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Go Inside the Java Real-Time System

Real-time Java is about more than applications that need to be fast. Find out what real-time requirements actually are and get an in-depth look at what Sun Microsystem's real-time Java can do for you.


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he Sun Java Real-Time System (Java RTS) is the first conformant commercial implementation of Java Specification Request (JSR) -001, the Real-Time Specification for Java (RTSJ). Although initially released in 2002, the RTSJ was updated in July 2006 to include some new features which are covered in this article.

Java RTS enables developers of real-time applications to take full advantage of Java while maintaining the predictability of current real-time development platforms, such as QNX, and other, custom, embedded systems. With Java RTS, real-time components and non-real-time components can coexist and share data on a single system. Java RTS features are delivered via a separate real-time enabled version of the Java VM. This VM can process both traditional Java SE components and Java RTS components, giving developers heretofore unforeseen flexibility. Sun offers an RTSJ-compliant Java VM that runs only on Solaris (both x86 and SPARC); whereas IBM offers one that runs on Linux with open-source real-time Linux extensions.

This article will demonstrate the advantages of Java RTS over the standard Java VM, as well as over C++, for applications that have soft and hard real-time requirements. To do this I've created a sample application that simulates a temperature control system that must react to real-world events (i.e. temperature change) to maintain an ideal operating temperature for a critical application, such as a nuclear power plant.



In this simulation, if the temperature control system is used in a nuclear power plant or for a ship's engines, the result of an unforeseen delay in processing (i.e. from the garbage collector) can have dire consequences. Before I get into the specifics of the simulation application, I think it's important to first discuss the concept of real time.

What is Real Time?
In computer science, real-time computing (RTC) is the study of hardware and software systems that are subject to a real-time constraint, such as operational deadlines for event-to-system response. Compare this to non-real-time software systems that do not have such deadlines, even if the goal is to perform quickly. Real time is often confused with "real fast." In fact, quick performance is not necessarily a requirement in some real-time systems. For instance, a financial institution may need to perform settlement processing once a day at a certain time; hardly a high-performance requirement. Instead, real time is all about building systems that have deterministic behavior, with predictable, guaranteed, response times. Whether your software needs to check for an event once every millisecond, or once a day, it must do so predictably, without unforeseen delays, interruptions, or latency.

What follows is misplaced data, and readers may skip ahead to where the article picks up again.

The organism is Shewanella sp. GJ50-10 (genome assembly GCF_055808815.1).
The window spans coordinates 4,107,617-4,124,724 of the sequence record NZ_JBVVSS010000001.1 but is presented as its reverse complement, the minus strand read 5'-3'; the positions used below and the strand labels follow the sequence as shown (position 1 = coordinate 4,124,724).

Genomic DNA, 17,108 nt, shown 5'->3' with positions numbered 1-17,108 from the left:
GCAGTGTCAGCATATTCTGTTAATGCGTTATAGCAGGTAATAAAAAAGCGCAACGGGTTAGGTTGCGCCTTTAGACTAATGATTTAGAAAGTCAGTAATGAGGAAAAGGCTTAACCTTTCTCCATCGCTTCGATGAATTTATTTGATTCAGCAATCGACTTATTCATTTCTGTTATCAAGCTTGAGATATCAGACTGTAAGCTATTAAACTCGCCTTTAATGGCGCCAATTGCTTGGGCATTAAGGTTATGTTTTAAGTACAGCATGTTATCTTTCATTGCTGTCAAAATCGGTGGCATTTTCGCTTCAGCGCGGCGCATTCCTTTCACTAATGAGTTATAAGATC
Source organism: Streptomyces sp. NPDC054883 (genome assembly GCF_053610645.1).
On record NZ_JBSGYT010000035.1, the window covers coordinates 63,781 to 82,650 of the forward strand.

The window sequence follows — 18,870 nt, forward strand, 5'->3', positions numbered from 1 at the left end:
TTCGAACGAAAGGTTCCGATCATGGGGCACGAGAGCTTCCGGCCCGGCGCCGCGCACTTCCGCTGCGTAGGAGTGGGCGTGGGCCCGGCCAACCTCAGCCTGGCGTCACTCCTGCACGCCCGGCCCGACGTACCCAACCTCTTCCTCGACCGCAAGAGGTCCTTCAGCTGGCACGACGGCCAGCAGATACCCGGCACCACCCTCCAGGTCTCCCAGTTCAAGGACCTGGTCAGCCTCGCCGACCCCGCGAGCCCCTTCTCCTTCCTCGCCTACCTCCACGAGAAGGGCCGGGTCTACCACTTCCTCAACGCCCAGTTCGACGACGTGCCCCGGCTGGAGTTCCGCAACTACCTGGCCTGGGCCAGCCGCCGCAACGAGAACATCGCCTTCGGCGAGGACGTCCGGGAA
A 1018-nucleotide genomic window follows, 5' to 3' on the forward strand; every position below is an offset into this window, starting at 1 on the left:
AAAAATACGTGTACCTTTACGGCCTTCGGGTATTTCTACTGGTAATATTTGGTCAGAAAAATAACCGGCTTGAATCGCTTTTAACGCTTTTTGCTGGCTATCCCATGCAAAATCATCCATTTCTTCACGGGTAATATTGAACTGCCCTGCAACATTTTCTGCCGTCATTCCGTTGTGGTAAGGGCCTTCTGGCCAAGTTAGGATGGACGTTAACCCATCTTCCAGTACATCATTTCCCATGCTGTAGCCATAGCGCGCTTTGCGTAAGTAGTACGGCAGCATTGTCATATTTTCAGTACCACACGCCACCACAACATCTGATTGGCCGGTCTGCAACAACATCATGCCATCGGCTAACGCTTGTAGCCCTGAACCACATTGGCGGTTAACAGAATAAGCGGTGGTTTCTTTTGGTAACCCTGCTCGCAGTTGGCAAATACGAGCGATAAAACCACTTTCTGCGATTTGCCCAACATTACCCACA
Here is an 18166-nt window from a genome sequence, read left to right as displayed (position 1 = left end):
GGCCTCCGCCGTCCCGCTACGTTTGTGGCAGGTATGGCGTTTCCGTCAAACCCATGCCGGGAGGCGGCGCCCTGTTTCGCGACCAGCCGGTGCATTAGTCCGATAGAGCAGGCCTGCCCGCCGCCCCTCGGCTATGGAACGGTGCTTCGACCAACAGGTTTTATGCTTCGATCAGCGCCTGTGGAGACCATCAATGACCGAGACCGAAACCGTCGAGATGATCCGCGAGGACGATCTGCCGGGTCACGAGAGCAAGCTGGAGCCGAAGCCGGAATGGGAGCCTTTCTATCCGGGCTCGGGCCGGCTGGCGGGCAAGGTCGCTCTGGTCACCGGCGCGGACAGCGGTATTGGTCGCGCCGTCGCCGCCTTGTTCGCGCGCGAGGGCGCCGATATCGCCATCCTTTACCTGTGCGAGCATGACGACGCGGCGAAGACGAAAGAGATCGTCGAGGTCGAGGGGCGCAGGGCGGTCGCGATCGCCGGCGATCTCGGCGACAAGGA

There are two basic types of real-time systems: hard and soft. A hard real-time system will experience a critical failure if time constraints are violated, whereas soft real-time systems tend to be flexible. A hard real-time system requires that its operations be performed correctly, and within their time constraints, to be considered successful. An operation performed after its deadline is strictly considered incorrect and of no value to the system. An example of a hard real-time system is an elevator, where the software must react to an event (such as a floor sensor) in order to behave properly (stop at the desired floor).

In soft real-time systems, some latency is acceptable, but overall system predictability is still mandatory. An example of a soft real-time system is a stock trading system used by professional traders. In this system, it may be a requirement for certain positions to be bought or sold when market events occur. A certain amount of system latency may be acceptable, but the event must still be reacted to within a deterministic period of time. To summarize, hard real-time systems require immediate system response, and soft real-time systems can withstand some bounded latency.